MAP Member Opinion "Peace"  
 


Phil Steger: Regime Change Didn't Have to Come Via War
Op-Ed on behalf of Minnesota Alliance of Peacemakers
by Phil Steger
published 4/25/03, Star Tribune

“When do we know when it’s over? They could have sent two guys to kill Saddam Hussein. Why did we have to kill so many people? So many people died today.”
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'Sgt. Scott', a US Army infantryman, standing amidst Iraqi corpses in Baghdad, quoted in The Washington Times, 4/4/03.

We’ve been called “professional protesters”, “traitors”, and “cowards.” While name-calling, and too often those who resort to it, can’t be reasonably responded to, those who haven’t abandoned America as an arena for the free exchange of ideas and values may want to know something about the millions of Americans who participate in the peace movement.

We are ordinary people. We come from every walk of life and live in urban centers, suburbs and small, rural towns.

We are conservatives and liberals. We want to conserve what is good, and to free ourselves, and others, from what is harmful, or inhuman.

We are grown-ups. We don’t need a tough-loving Father for a president, who treats disagreement as treason and acts though he were the only adult capable of protecting us from the harsh realities of life. We know how to defend our communities, our families, and ourselves. We do so in countless ways every day.

We still aren’t convinced that Saddam Hussein was enough of a threat to the United States to warrant war. We weren’t the only ones to doubt the threat posed by Saddam Hussein. CIA director George Tenet told Congress last year that only an invasion would create the conditions in which Saddam Hussein was likely to use weapons of mass destruction against the US, or help others to so. But then again, he may not even have had any.

We believed that Saddam Hussein was enough of a threat to the Iraqi people and others that the US should at least not have supported his brutal rule. We believed this in the 1980’s, when Presidents Reagan and G.H.W. Bush paid him billions in US tax dollars to build his military, and to invade and gas his neighbors and his people.

We believed the US should have supported, or at least not hindered, the Iraqi people in seeking political and economic freedom in the 1990’s, when the US enforced the debilitating, total embargo known as sanctions for 12 years. The Gulf War and the sanctions combined to kill 46,900 under-five-year-olds by September 1991 alone, according to The New England Journal of Medicine, and 500,000 under-five-year-olds by 1996. The impact on Saddam Hussein was dramatic: he grew immensely stronger and richer. The impact on America was subtler, but just as serious. We ceased to be recognized as a moral force by most of the world.

There’s no way to calculate the number of Iraqis killed in the last, three Administrations’ reckless efforts to get what they wanted in Iraq. The dead can’t be liberated, and now Iraq’s population faces an immediate future of looting, civil and guerrilla warfare, starvation, polluted water, disease and dehydration.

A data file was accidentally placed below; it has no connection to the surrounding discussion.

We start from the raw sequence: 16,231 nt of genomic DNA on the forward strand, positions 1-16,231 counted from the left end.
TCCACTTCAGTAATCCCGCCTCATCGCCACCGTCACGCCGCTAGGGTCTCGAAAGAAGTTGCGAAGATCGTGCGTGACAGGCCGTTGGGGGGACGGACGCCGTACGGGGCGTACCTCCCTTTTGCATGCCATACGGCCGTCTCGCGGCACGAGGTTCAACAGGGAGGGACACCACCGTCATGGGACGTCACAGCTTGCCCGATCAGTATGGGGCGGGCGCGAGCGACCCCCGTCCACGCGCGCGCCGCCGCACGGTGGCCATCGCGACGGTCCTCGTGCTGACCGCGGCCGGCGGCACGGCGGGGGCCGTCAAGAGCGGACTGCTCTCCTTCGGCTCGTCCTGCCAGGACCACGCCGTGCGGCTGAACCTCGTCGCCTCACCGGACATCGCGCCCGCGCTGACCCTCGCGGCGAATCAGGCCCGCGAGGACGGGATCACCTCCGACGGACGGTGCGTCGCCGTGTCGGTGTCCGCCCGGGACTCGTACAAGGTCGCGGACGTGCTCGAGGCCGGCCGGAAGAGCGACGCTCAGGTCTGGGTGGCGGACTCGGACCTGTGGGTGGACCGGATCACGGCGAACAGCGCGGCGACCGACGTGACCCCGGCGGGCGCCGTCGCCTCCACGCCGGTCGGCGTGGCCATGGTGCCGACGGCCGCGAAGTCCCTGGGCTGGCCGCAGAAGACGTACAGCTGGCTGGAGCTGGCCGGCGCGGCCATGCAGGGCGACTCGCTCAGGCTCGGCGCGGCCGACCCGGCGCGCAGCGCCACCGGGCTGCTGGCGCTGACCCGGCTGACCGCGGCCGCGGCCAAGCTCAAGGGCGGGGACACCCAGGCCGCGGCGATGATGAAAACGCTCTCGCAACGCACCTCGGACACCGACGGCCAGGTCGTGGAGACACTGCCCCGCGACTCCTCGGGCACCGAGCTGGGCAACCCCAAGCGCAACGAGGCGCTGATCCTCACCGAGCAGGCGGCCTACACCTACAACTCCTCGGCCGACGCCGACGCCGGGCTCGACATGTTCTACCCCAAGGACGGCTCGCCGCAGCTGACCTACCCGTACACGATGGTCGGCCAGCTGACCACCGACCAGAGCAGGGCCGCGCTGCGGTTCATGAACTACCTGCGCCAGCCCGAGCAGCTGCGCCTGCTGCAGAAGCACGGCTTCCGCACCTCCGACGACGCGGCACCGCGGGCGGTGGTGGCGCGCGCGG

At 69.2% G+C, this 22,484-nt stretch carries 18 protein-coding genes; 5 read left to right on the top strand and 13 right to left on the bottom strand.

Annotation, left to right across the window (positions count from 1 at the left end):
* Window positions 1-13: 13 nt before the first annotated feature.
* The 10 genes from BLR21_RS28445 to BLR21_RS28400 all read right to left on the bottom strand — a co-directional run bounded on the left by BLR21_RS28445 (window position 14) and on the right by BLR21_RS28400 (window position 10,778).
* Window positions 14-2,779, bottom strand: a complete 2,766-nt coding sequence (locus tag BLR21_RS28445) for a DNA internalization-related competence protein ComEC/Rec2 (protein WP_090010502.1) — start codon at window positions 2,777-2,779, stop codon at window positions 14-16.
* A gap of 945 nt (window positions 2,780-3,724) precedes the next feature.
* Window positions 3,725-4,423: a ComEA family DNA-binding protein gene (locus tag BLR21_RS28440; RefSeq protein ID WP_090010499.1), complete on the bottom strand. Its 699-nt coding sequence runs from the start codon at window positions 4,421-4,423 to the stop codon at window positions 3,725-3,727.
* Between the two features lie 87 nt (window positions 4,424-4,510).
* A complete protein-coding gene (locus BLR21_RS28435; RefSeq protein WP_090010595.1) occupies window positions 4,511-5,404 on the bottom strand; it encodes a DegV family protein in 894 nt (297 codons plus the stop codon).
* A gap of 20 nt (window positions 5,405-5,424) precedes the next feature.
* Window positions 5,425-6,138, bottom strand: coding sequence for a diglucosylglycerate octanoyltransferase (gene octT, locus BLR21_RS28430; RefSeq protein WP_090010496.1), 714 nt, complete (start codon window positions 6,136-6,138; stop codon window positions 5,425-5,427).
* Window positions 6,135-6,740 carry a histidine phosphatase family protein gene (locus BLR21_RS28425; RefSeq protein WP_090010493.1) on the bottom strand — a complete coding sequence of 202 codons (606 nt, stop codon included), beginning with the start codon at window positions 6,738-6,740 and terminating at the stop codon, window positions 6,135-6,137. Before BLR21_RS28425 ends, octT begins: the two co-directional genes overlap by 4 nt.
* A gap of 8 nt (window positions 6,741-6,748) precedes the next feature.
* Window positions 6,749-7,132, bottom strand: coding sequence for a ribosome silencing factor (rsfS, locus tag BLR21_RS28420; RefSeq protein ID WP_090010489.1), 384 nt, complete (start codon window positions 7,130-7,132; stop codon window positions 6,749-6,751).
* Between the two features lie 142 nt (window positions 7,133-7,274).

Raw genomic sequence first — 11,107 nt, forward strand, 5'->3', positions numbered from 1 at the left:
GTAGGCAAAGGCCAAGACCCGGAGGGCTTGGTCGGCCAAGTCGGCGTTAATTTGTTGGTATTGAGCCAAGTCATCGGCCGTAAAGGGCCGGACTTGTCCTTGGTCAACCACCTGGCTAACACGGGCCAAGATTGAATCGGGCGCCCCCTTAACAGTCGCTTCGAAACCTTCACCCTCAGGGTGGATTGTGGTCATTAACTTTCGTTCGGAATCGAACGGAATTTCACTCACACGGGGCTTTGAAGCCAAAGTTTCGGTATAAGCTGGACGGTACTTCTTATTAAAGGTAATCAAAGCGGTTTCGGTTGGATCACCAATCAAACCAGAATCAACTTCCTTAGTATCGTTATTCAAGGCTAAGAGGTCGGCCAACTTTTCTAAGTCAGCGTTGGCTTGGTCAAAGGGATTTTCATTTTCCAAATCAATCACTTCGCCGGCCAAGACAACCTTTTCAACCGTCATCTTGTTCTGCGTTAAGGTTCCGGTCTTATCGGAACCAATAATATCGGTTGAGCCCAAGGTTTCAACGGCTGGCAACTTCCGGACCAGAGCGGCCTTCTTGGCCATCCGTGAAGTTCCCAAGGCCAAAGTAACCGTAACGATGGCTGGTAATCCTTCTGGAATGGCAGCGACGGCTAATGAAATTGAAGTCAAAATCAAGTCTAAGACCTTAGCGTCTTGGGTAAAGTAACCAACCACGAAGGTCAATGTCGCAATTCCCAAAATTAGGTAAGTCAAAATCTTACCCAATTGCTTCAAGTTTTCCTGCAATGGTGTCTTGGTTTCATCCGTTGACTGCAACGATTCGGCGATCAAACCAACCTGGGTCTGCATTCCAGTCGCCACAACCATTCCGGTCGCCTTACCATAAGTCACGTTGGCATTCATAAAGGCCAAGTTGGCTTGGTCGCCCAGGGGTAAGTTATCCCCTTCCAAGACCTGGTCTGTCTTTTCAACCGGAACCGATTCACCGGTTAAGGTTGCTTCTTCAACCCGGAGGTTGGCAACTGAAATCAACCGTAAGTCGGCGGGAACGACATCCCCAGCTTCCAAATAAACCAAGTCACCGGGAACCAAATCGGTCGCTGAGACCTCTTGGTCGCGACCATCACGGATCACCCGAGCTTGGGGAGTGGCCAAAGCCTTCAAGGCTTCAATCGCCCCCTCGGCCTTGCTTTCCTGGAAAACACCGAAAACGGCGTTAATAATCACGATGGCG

It didn’t have to be this way. This is exactly what our peace activism sought to prevent.

There were other means to resolve this crisis, even to remove Saddam Hussein. But they should have been put into the hands of the Iraqi people, not the American president. We might have achieved this, but the president forced the country into a false choice: between doing nothing and going to war. Now, more than 100 Americans and tens of thousands of Iraqis, at least 1000 of whom were civilians, have paid the price for that false choice, and war has plunged a nation of 24 million into humanitarian crisis and political chaos. Their total number of fatalities are certain to rise - hour-by-hour for Iraqis, and, if the last Gulf War is any indication, again after a few years’ incubation period for American veterans and Iraqis both. The number of GI’s killed in combat in Desert Storm was around 280. According to the VA, the number of Desert Storm veterans to die of illness since coming home is 9,600… so far.

Others may think so little of American integrity, ingenuity, courage and creativity as to believe that America’s only choice was between war, and inaction. We do not.

Sanctions should have been lifted. An arms embargo should have been enforced on Iraq, and a moratorium on weapons of mass destruction sales to the entire region established. Inspections should have continued their successful, if painstaking work, without the snide sabotage of the Bush administration. UN human rights inspectors might have increased the pressure on Saddam Hussein’s regime and created a space for the Iraqi masses to experiment with ways of resisting and asserting their wills over their ruler. Under such conditions, we might have watched Hussein fall the way the Soviet Empire fell, Milosevic fell in Yugoslavia, Pinochet fell in Chile, Marcos fell in the Philippines, the apartheid regime fell in South Africa, segregation fell in the American South and the British Empire exited from India without a war.

The time is coming when regimes that threaten the peace and security of the world’s people will be promptly and peacefully removed from power by the nonviolent, political force of the people. It might have happened in Iraq. It will happen in America.


Phil Steger, executive director of Friends for a Non-Violent World, writing on behalf of the Minnesota Alliance of Peacemakers, consisting of 48 peace and justice organizations and associations in Minnesota.

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